Dr. Amen is wildly successful and loved by millions of patients but he is wildly criticized by his peers. His response is, “If I’m defrauding them how would I stay in business for decades, with a success rate that blows everyone else away?”
I say, “That is a good point.”
The answer to that question brings what he is doing into my world which is the subject of this website. He is a successful practitioner of PLACEBO MEDICINE! And that is not an insult.
Even though he is a neuroscientist he likely does not understand what he is actually doing. He either thinks he is ripping people off or that he is so smart that he has discovered a new way to diagnose and treat mental illness that none of the other million or so psychiatrists on the planet thought of.
What he has actually done is to carefully craft a line of BS that is designed to play a human brain as though it was a piano.
His main idea is that a SPECT scan can diagnose and treat a brain disorder. The truth is that these scans are great for research and some clinical situations but do not have a lot of clinical utility at this point in time especially for the kinds of conditions that he proposes to treat. Sometimes they can rule out stuff but so can a much less expensive MRI.
I am suggesting that there might actually be a science in what he is doing. It is not the idea that SPECT scans can diagnose and treat depression. Rather, it is how he is delivering this information. We know from the world of alternative medicine that the way he is talking to patients is consistent with a formula that can get people to have confidence that they will get well and that an authority figure cares about them. Our brains are programmed to be influenced by this kind of communication in a way that will affect our brain chemistry such that it can compensate for insult. It can effect things like pain, nausea, depression or anxiety. This is one of the ways in which the placebo effect can work. And the beautiful images don’t hurt.
The kinds of things that Dr. Amen is trying to treat are mostly things like emotional and cognitive changes which are the kinds of things the placebo effect can treat. He is doing this by the way he is communicating and not by the content of what he is saying.
He is proposing to be able to treat a lot of things that can’t really be treated or things that have large responses to placebo treatment and is generally doing it in ways that are not likely to cause harm. He is definitely over-charging but it may be that charging a lot increases the potency of the placebo effect.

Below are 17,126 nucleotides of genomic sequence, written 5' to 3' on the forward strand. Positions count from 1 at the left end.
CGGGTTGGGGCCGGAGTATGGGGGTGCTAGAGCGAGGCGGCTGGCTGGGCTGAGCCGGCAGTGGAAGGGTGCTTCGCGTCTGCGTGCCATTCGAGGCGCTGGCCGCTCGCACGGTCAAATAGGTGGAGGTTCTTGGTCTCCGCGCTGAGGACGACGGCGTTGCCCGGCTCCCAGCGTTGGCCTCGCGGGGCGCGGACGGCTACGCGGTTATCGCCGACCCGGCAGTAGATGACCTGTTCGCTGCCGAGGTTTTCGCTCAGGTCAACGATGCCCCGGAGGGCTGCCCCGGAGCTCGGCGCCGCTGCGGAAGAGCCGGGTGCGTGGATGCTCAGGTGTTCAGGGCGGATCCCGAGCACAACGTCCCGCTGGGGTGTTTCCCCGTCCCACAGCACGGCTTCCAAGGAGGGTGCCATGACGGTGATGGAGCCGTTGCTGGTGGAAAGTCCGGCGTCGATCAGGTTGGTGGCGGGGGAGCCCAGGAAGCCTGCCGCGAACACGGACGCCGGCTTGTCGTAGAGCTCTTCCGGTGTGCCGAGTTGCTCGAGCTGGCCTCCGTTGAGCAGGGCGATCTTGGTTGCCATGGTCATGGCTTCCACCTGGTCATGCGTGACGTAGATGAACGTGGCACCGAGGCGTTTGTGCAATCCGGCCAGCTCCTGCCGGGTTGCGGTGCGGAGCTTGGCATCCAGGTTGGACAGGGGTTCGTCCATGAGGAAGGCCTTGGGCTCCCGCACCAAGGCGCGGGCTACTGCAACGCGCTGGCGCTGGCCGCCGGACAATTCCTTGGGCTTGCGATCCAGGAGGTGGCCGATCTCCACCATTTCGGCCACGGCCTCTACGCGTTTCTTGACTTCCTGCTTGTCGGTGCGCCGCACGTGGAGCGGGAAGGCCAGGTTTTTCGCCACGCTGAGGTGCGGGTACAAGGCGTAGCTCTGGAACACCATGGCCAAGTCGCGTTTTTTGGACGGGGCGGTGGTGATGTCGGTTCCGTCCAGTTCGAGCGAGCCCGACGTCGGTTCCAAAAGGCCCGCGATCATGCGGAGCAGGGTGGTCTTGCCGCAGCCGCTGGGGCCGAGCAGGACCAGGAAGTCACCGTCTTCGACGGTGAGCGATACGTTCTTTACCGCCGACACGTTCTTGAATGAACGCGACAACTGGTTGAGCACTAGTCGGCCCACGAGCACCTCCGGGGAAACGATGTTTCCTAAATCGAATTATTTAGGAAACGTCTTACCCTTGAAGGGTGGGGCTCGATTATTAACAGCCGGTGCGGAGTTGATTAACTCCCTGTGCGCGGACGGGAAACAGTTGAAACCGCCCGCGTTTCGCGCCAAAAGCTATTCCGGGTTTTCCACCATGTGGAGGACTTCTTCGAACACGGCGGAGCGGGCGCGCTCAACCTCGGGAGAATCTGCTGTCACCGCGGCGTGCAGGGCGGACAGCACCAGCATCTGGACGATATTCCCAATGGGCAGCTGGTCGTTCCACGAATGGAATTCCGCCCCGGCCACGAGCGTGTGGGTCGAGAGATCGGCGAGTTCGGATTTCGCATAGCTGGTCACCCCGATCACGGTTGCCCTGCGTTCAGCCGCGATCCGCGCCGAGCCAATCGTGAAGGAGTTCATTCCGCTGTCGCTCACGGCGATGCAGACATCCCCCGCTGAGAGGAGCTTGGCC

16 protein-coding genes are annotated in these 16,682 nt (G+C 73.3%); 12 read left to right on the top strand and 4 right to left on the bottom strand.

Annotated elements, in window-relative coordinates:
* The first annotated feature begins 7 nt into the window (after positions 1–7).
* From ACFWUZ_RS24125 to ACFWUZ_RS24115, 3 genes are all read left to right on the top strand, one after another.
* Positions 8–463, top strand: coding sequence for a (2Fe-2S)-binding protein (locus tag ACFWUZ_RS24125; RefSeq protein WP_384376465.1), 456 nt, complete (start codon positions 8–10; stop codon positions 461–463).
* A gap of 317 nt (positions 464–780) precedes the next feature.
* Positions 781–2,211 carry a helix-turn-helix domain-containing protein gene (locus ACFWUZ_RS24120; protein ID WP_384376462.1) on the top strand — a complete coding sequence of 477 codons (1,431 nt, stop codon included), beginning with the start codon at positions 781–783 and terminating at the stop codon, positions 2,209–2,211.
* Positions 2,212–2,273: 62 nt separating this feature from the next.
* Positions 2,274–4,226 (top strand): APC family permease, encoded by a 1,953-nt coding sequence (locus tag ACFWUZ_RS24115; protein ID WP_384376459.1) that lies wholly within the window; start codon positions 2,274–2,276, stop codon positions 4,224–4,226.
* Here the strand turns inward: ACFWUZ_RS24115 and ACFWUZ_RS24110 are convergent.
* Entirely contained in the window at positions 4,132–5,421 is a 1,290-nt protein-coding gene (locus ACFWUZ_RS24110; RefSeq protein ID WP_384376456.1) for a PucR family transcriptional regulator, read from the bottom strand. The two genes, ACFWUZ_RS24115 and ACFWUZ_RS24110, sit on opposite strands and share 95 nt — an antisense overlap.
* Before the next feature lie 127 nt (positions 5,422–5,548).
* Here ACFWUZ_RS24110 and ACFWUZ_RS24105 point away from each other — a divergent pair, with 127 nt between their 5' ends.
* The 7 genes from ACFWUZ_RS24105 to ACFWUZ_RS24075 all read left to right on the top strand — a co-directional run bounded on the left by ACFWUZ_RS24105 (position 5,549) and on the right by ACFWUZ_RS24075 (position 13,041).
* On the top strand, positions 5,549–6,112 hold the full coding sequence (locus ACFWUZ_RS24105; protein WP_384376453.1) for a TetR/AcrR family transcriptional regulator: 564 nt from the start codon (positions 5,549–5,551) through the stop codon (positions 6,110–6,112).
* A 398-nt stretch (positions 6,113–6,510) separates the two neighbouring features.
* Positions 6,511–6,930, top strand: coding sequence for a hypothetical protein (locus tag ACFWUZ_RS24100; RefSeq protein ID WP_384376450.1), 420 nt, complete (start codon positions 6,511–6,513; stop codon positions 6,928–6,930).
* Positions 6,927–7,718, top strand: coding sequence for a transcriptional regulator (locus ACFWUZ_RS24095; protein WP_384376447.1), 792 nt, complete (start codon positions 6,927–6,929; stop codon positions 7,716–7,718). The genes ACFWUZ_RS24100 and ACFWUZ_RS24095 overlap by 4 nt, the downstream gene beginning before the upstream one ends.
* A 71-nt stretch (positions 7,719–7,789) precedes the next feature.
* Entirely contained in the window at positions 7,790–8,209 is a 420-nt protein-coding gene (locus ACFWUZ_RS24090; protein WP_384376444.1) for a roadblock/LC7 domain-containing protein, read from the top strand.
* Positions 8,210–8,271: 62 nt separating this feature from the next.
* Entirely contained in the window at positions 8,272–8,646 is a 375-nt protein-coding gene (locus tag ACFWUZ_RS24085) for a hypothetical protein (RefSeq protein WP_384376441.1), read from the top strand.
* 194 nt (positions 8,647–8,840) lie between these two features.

We know that you can treat depression with a non-pharmacologic intervention such as cognitive-behavioral therapy (CBT). A SPECT scan can then reveal improvement just as if you had used medication.1 I am suggesting that Dr. Amen’s intervention is a non-pharmacologic intervention that may be doing the same thing. Is it really so different to go to a psychotherapist or go to Dr. Amen?
Obviously, if you listened to Dr. Amen describe why his approach works and then listen to a psychologist describe why CBT works you would hear very different theoretical explanations. However, if you stepped back and observed what each was doing with patients as though you were a biologist observing different flocks of birds or herds of horses or schools of fish you might come to the conclusion that the behavior they were both doing was pretty similar. It is this behavior that I call placebo medicine.
Between Dr. Amen’s treatment and CBT I am genuinely not certain which I would choose for myself if I suffered from mild to moderate depression. It may just be that this guy, who most of us consider to be a charlatan, is doing something that is ingenious.
Actually, on second thought, I still can’t advocate what he is doing if he really does not understand it in the way I have described because there would still be too much risk involved. This essay is not meant to promote his clinics in any way. I am using him as an example of how a non-pharmacologic intervention can have real medical effect for certain conditions and in certain patients.
The way I would advocate using placebo medicine is to do it with a full understanding of the neuroscience behind what you are actually doing. That way patients can be chosen better, bad outcomes can be eliminated, nobody gets ripped off, and it can be done without deception.
OK, I know, that is kind of a pipe dream but, hey, I actually fancy myself as more of a theoretical psychiatrist. lol
1. Functional neuroimaging studies of the effects of psychotherapy Mario Beauregard, PhD Dialogues Clin Neurosci. 2014 Mar; 16(1): 75–81.
Dr. Levy does speaking engagements to both professional and non-professional groups on a sliding scale. Read his bio and contact him at: Morgan L. Levy, MD